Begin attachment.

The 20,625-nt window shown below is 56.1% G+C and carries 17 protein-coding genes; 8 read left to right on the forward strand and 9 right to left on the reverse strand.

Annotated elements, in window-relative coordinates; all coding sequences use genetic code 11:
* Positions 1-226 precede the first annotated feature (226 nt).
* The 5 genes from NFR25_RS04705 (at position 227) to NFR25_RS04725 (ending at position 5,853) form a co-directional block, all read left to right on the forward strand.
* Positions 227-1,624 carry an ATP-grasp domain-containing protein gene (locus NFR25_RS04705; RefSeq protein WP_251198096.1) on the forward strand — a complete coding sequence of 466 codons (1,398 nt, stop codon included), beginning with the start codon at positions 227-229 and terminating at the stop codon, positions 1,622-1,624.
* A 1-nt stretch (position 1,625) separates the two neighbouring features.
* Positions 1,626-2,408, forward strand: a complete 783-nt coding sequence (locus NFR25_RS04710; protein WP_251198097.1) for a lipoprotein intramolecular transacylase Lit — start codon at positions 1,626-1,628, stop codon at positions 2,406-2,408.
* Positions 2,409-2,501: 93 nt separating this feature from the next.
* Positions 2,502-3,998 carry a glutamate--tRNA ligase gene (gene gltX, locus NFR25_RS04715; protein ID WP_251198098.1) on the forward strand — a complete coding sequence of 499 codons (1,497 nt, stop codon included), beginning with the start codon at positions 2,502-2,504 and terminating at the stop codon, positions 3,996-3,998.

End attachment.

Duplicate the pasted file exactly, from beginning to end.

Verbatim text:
The 20,625-nt window shown below is 56.1% G+C and carries 17 protein-coding genes; 8 read left to right on the forward strand and 9 right to left on the reverse strand.

Annotated elements, in window-relative coordinates; all coding sequences use genetic code 11:
* Positions 1-226 precede the first annotated feature (226 nt).
* The 5 genes from NFR25_RS04705 (at position 227) to NFR25_RS04725 (ending at position 5,853) form a co-directional block, all read left to right on the forward strand.
* Positions 227-1,624 carry an ATP-grasp domain-containing protein gene (locus NFR25_RS04705; RefSeq protein WP_251198096.1) on the forward strand — a complete coding sequence of 466 codons (1,398 nt, stop codon included), beginning with the start codon at positions 227-229 and terminating at the stop codon, positions 1,622-1,624.
* A 1-nt stretch (position 1,625) separates the two neighbouring features.
* Positions 1,626-2,408, forward strand: a complete 783-nt coding sequence (locus NFR25_RS04710; protein WP_251198097.1) for a lipoprotein intramolecular transacylase Lit — start codon at positions 1,626-1,628, stop codon at positions 2,406-2,408.
* Positions 2,409-2,501: 93 nt separating this feature from the next.
* Positions 2,502-3,998 carry a glutamate--tRNA ligase gene (gene gltX, locus NFR25_RS04715; protein ID WP_251198098.1) on the forward strand — a complete coding sequence of 499 codons (1,497 nt, stop codon included), beginning with the start codon at positions 2,502-2,504 and terminating at the stop codon, positions 3,996-3,998.